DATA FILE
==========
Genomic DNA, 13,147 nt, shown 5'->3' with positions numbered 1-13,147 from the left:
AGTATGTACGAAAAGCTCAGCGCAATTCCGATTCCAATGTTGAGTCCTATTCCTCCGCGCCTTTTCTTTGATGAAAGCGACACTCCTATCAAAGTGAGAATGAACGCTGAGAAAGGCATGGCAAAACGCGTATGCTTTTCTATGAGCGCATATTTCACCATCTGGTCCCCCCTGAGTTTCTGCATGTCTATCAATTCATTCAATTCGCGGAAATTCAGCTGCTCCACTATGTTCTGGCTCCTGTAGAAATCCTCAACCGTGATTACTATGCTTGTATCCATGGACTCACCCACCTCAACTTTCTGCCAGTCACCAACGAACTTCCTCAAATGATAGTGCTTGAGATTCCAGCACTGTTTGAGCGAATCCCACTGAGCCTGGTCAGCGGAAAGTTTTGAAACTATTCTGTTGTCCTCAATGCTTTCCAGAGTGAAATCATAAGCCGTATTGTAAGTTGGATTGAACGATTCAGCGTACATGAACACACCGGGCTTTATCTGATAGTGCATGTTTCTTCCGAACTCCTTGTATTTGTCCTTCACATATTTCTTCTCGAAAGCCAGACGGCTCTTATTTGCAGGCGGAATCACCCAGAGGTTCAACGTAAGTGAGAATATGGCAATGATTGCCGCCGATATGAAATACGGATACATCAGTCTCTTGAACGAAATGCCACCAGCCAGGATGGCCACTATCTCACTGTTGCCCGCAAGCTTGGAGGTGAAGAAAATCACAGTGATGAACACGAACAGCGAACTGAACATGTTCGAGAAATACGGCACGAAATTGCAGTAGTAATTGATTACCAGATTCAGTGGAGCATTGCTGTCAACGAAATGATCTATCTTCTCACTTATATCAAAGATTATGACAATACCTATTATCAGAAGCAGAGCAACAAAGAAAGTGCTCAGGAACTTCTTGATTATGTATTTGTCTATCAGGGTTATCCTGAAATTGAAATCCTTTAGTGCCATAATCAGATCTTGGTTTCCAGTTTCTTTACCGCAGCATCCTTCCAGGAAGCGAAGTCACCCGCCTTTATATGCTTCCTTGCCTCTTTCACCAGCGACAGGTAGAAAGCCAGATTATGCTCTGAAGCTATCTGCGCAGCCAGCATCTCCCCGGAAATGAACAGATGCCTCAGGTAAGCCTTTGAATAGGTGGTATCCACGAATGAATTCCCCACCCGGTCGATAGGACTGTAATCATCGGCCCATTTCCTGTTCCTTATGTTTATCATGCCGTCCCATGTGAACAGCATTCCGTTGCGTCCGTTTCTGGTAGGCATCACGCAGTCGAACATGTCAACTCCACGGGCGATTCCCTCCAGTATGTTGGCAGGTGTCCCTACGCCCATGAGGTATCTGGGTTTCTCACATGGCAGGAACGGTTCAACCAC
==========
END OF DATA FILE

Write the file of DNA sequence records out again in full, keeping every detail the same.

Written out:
Genomic DNA, 13,147 nt, shown 5'->3' with positions numbered 1-13,147 from the left:
AGTATGTACGAAAAGCTCAGCGCAATTCCGATTCCAATGTTGAGTCCTATTCCTCCGCGCCTTTTCTTTGATGAAAGCGACACTCCTATCAAAGTGAGAATGAACGCTGAGAAAGGCATGGCAAAACGCGTATGCTTTTCTATGAGCGCATATTTCACCATCTGGTCCCCCCTGAGTTTCTGCATGTCTATCAATTCATTCAATTCGCGGAAATTCAGCTGCTCCACTATGTTCTGGCTCCTGTAGAAATCCTCAACCGTGATTACTATGCTTGTATCCATGGACTCACCCACCTCAACTTTCTGCCAGTCACCAACGAACTTCCTCAAATGATAGTGCTTGAGATTCCAGCACTGTTTGAGCGAATCCCACTGAGCCTGGTCAGCGGAAAGTTTTGAAACTATTCTGTTGTCCTCAATGCTTTCCAGAGTGAAATCATAAGCCGTATTGTAAGTTGGATTGAACGATTCAGCGTACATGAACACACCGGGCTTTATCTGATAGTGCATGTTTCTTCCGAACTCCTTGTATTTGTCCTTCACATATTTCTTCTCGAAAGCCAGACGGCTCTTATTTGCAGGCGGAATCACCCAGAGGTTCAACGTAAGTGAGAATATGGCAATGATTGCCGCCGATATGAAATACGGATACATCAGTCTCTTGAACGAAATGCCACCAGCCAGGATGGCCACTATCTCACTGTTGCCCGCAAGCTTGGAGGTGAAGAAAATCACAGTGATGAACACGAACAGCGAACTGAACATGTTCGAGAAATACGGCACGAAATTGCAGTAGTAATTGATTACCAGATTCAGTGGAGCATTGCTGTCAACGAAATGATCTATCTTCTCACTTATATCAAAGATTATGACAATACCTATTATCAGAAGCAGAGCAACAAAGAAAGTGCTCAGGAACTTCTTGATTATGTATTTGTCTATCAGGGTTATCCTGAAATTGAAATCCTTTAGTGCCATAATCAGATCTTGGTTTCCAGTTTCTTTACCGCAGCATCCTTCCAGGAAGCGAAGTCACCCGCCTTTATATGCTTCCTTGCCTCTTTCACCAGCGACAGGTAGAAAGCCAGATTATGCTCTGAAGCTATCTGCGCAGCCAGCATCTCCCCGGAAATGAACAGATGCCTCAGGTAAGCCTTTGAATAGGTGGTATCCACGAATGAATTCCCCACCCGGTCGATAGGACTGTAATCATCGGCCCATTTCCTGTTCCTTATGTTTATCATGCCGTCCCATGTGAACAGCATTCCGTTGCGTCCGTTTCTGGTAGGCATCACGCAGTCGAACATGTCAACTCCACGGGCGATTCCCTCCAGTATGTTGGCAGGTGTCCCTACGCCCATGAGGTATCTGGGTTTCTCACATGGCAGGAACGGTTCAACCAC